Interfaith Conference Endorses Declaration of Religious Tolerance

More than 300 religious leaders from around the world met in Washington, D.C., in February where they signed a new declaration calling for the global protection of religious minorities and marginalized communities. The conference was organized by the Forum for Promoting Peace in Muslim Societies and its leader, Shaykh Abdallah Bin Bayyah, a Saudi Arabian Islamic Studies professor.

Alliance of Virtue, Washington, D.C. February 2018
Alliance of Virtue, Washington, D.C. February 2018

Called the Alliance of Virtue, the conference brought together Muslim, Christian and Jewish faith leaders to help cultivate goodwill and counter hostility and hatred.

Those attending endorsed the “Washington Declaration” affirming:

  • All people, men and women alike, are entitled to equality and due process under the law. All are entitled to freedom of movement within their states, freedom of speech, freedom of conscience, freedom from political persecution, freedom from torture, the right to seek political asylum, the right to nationality, and all other internationally recognized human rights.
  • Each government has an obligation to respect the dignity and related rights of all who dwell within its jurisdiction. Each should employ its resources to address the root causes of inequality and to create opportunities for people to make full use of their energy and talents to provide for their families and contribute productively to society. Each should be a faithful steward of the natural environment, which we hold in trust for future generations. Each state has a duty, per the United Nations Charter, to refrain from aggression or attempting to subjugate others and to cooperate in resolving disputes peacefully, lawfully, and justly. Governments should respect, promote and implement international human rights standards.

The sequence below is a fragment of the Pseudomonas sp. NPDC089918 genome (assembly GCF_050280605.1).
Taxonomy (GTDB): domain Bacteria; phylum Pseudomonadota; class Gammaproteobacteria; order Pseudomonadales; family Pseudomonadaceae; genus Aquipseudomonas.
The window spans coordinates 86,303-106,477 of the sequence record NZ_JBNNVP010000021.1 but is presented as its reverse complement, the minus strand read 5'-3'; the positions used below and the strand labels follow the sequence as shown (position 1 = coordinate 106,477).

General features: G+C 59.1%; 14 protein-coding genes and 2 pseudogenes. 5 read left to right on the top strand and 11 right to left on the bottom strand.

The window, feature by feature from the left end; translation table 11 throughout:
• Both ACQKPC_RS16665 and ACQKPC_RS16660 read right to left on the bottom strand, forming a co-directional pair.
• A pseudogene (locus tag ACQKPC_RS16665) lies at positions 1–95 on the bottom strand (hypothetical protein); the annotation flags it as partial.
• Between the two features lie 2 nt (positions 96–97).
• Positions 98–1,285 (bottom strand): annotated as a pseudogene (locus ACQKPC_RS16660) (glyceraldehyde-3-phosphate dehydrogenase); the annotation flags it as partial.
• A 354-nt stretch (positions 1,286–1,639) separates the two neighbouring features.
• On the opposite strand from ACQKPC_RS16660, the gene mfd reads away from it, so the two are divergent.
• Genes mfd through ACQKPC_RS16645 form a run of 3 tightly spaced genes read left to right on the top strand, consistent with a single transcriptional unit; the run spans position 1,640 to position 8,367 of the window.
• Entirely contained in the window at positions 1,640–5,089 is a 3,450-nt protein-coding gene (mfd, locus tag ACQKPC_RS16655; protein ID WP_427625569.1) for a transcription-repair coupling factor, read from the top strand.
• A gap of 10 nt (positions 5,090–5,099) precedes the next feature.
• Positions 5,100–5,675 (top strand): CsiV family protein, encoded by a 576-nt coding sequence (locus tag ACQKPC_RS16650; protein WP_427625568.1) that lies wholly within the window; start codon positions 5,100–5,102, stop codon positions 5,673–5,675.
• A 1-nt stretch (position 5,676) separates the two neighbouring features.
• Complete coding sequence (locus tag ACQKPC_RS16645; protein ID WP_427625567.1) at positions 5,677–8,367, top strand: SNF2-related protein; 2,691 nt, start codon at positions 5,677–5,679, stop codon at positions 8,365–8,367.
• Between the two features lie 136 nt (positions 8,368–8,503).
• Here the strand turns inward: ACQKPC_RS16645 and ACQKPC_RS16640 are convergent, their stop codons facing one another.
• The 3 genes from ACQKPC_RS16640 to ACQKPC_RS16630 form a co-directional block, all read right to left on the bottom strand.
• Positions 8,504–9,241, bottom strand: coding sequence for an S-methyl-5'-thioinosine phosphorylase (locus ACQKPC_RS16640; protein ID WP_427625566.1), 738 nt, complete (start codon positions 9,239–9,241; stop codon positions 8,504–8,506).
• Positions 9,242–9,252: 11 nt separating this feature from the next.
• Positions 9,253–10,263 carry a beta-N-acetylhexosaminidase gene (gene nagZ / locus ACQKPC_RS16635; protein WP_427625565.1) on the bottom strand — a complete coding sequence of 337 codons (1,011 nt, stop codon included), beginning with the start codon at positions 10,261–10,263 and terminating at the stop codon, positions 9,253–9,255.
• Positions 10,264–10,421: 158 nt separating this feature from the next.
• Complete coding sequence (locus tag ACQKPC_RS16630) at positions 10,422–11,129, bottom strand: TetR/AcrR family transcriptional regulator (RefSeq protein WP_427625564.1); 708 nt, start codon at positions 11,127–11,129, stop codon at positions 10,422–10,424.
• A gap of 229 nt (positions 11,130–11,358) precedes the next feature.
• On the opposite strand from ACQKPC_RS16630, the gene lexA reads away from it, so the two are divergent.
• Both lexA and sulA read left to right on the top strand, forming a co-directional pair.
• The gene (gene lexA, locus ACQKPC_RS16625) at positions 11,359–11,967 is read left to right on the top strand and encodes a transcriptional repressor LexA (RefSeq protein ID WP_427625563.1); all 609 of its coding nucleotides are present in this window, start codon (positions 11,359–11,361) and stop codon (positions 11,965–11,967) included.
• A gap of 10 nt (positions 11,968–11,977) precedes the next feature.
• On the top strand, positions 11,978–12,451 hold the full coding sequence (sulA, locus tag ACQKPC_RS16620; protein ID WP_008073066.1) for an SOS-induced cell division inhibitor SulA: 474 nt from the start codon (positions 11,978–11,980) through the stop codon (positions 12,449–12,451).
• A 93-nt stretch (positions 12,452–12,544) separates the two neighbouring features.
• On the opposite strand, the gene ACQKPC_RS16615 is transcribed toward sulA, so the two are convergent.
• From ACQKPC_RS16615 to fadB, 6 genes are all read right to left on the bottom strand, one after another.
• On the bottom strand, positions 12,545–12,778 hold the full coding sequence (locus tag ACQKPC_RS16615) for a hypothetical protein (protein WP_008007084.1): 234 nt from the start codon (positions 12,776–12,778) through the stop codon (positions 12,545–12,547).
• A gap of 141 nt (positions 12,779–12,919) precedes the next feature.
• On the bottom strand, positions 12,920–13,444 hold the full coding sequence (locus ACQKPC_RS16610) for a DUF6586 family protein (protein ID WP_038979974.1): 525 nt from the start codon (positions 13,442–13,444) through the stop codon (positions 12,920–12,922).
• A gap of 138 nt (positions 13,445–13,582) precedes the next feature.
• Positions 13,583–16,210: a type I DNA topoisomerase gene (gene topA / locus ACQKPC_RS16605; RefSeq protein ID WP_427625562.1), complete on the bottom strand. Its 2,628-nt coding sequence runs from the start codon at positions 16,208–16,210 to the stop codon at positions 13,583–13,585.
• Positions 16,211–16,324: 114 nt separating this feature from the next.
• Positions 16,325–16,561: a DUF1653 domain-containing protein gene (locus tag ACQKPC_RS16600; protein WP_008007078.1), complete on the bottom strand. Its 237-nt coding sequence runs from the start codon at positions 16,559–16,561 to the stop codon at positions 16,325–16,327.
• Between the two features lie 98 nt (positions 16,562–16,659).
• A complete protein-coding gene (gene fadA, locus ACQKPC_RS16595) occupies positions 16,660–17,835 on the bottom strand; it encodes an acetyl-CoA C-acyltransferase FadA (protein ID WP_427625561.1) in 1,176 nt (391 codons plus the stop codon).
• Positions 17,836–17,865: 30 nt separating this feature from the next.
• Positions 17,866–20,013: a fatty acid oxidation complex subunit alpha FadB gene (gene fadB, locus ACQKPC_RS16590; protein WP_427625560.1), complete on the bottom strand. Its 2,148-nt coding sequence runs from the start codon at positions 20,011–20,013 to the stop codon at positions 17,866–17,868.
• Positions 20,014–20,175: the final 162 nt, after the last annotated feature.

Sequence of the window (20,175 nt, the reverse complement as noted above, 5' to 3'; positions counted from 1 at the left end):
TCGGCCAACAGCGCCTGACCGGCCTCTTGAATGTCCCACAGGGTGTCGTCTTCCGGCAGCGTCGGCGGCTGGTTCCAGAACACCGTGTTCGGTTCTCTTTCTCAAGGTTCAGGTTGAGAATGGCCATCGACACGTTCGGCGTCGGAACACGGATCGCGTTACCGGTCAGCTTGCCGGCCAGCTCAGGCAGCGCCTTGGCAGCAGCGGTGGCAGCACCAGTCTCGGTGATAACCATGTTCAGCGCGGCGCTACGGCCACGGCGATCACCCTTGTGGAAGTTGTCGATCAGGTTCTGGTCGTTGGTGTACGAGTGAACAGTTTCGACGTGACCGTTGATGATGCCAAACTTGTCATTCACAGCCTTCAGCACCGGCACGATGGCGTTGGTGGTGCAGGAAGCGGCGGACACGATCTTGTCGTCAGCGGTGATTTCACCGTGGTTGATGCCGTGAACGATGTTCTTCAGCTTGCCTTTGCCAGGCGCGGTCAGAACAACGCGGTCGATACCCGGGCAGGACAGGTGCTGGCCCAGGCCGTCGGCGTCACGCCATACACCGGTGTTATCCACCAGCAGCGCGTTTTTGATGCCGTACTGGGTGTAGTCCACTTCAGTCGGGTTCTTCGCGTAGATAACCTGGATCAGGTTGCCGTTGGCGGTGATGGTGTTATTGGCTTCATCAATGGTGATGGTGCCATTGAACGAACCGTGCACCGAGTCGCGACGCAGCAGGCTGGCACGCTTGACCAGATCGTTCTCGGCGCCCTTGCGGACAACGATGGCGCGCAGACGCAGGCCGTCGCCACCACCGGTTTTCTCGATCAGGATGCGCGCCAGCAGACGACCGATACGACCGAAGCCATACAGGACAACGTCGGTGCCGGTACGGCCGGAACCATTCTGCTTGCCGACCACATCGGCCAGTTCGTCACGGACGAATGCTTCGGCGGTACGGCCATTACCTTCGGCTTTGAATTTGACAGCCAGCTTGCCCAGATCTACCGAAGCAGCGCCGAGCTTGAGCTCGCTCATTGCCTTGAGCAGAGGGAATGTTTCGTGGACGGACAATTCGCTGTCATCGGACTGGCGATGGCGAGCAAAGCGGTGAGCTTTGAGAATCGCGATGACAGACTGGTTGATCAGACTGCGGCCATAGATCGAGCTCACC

• People from all sectors—including public service, religion, business, academia, civil society, and the arts—share a responsibility to encourage international and intercultural understanding and to oppose any effort to convey information that is false or defamatory toward the members of any ethnic, racial, or religious group.

The declaration concludes with a call to action:

  • We call for the establishment of an Alliance of Virtue to grow and implement the Washington Declaration.
  • We call for the provision of one billion meals to feed the communities that have been made vulnerable by the violence and conflict that challenges us on the path forward.
  • We call for the creation of a multi-religious body consisting of prominent religious actors to support mediation and reconciliation that will act in accordance with our shared values to build peace in the world.
  • We will establish a committee to adopt these recommendations that reflects the fullness of diversity in our communities and across the world. 

The full text of the Washington Declaration may be read on the website of the Karamah Women Lawyers for Human Rights.

Ambassador-at-large for International Religious Freedom interfaith Alliance of Virtue Conference faith leaders Abrahamic faiths